In the glass, “Les Safres” reveals a dark sanguine core with ruby-pink reflections scattered along the rim. There are bright fruit and floral aromas present that mirror wines of refinement: Perfumed purple and red flowers, dried strawberry, preserved black cherry, and black raspberry liqueur are joined by softer notes of garrigue, crushed stone, leather, blood orange zest, exotic spice, and a dash of white pepper. The wine is medium-plus bodied—not full-on rich and heady like many CDP neighbors—and its supple tannins create a long-lasting finish full of vigor. I definitely support all who want to consume this in its youth; it has the softness of Burgundy and power of Southern Rhône and is a lovely drinking experience with a brief 30-45 minute decant. For those who want to hold on, this is a good idea, it’s best drinking will come 5-10 years from now, while lasting a decade beyond that. Given the style, enjoy this wine in large Burgundy stems next to roasted duck with a cherry-orange sauce. Yes, duck is a classic Pinot pairing, but the rich fruit sauce adds an additional layer that will best complement this wonderfully elegant CDP. Cheers!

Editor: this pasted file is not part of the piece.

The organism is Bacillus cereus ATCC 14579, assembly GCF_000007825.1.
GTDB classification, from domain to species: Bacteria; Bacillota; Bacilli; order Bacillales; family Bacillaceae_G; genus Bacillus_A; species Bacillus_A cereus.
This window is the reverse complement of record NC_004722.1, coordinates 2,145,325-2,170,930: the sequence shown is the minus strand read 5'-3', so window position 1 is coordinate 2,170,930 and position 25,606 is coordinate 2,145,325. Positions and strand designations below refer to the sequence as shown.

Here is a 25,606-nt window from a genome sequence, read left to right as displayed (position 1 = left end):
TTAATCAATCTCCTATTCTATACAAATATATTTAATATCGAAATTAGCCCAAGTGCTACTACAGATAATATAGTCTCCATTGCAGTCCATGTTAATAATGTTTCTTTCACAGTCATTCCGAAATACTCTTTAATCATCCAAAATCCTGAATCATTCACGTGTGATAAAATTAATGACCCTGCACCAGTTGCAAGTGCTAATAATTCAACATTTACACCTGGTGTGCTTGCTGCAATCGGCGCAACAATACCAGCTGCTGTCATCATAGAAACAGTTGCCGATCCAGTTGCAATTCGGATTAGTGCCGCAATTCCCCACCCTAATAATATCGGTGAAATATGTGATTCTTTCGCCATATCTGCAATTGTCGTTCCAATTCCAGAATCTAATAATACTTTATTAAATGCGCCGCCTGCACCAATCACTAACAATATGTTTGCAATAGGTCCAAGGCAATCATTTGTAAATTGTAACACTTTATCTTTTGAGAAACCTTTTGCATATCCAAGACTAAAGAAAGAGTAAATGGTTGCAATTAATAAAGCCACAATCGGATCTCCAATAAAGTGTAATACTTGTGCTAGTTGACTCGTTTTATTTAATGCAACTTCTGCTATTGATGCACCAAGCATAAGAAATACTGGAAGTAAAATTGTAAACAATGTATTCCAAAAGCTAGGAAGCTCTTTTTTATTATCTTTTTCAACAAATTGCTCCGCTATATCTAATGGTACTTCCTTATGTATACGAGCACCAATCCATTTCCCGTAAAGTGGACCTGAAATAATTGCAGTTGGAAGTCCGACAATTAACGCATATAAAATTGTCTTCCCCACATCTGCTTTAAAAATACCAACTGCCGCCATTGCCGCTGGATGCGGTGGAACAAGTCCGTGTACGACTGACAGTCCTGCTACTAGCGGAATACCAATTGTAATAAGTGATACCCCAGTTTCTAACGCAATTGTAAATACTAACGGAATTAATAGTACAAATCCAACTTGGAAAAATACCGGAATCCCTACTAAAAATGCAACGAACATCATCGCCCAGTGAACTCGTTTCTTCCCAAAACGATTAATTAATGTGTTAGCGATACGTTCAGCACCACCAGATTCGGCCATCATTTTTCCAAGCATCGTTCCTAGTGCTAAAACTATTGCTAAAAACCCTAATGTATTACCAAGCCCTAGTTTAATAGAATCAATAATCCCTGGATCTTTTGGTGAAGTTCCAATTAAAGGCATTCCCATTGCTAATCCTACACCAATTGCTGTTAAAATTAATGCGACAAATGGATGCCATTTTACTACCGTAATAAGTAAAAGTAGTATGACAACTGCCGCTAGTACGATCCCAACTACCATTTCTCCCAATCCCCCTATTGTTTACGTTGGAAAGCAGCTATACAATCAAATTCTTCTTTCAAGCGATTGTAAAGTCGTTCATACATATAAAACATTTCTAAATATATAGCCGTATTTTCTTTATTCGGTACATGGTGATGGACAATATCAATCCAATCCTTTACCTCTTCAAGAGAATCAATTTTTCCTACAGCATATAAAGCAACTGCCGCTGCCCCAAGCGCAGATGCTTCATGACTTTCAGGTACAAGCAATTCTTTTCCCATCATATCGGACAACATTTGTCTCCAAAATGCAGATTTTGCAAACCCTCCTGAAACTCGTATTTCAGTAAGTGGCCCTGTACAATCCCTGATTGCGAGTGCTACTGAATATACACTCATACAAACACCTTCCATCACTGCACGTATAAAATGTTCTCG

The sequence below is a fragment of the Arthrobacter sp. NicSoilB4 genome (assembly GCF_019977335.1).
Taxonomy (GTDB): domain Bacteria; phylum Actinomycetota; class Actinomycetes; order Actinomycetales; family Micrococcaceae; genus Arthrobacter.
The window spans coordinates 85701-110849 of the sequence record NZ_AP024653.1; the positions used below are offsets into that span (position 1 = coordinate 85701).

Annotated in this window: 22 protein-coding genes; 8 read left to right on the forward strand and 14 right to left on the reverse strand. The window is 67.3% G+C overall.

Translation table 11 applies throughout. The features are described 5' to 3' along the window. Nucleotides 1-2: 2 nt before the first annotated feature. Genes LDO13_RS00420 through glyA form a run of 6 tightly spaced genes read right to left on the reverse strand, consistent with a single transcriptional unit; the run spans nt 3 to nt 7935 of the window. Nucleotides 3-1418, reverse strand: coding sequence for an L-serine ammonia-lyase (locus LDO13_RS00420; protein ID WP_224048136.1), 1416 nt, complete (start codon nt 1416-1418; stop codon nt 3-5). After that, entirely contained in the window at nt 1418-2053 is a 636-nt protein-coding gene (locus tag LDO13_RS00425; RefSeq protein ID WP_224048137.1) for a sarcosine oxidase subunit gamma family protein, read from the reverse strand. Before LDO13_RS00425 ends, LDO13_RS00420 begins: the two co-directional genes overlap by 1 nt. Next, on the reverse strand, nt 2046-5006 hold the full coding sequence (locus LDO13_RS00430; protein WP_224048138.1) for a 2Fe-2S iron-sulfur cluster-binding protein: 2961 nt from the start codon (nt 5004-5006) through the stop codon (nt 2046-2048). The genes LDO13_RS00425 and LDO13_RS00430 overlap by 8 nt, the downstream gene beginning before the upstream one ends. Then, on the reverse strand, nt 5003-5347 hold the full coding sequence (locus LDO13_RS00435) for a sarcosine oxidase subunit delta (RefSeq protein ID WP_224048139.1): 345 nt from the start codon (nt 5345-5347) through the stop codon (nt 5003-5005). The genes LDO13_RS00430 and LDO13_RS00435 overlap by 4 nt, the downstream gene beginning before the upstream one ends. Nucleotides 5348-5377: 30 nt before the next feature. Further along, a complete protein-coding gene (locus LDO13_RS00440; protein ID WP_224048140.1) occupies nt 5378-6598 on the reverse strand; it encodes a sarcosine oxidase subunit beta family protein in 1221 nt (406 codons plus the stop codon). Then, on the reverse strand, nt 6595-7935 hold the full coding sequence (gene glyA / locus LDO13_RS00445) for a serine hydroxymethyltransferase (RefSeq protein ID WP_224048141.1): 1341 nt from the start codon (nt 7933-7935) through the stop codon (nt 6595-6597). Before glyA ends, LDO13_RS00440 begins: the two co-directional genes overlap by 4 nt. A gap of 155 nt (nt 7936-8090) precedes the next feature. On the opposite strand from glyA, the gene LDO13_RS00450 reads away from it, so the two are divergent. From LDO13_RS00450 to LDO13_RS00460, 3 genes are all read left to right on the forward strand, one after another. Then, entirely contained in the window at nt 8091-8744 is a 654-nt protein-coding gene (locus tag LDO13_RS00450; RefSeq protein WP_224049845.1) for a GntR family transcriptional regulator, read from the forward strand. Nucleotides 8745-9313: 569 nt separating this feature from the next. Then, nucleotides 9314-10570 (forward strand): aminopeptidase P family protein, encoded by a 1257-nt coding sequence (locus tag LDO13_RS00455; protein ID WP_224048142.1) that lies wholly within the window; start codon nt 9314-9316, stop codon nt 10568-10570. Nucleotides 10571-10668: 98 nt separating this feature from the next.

Country France
Region Rhône Valley
Sub-Region Châteauneuf-du-Pape
Varietal 95% Grenache, 5% Mourvèdre, Vaccarèse, and Cinsault
Alcohol ~14%
Oak Foudre
Soil Compact Sand, Marl, & Quartz
Farming Certified Organic (Nearing Biodynamic)
Service Temperature 65ºF
Glassware Large Bordeaux Stems
Drinking Window Now-2035
Decanting 45 Minutes
TASTING PROFILE

Fruit

Earth

Body

Tannin

Acid

Alcohol
TECHNICAL INFORMATION

Country France
Region Rhône Valley
Sub-Region Châteauneuf-du-Pape
Varietal 95% Grenache, 5% Mourvèdre, Vaccarèse, and Cinsault
Alcohol ~14%
Oak Foudre
Soil Compact Sand, Marl, & Quartz
Farming Certified Organic (Nearing Biodynamic)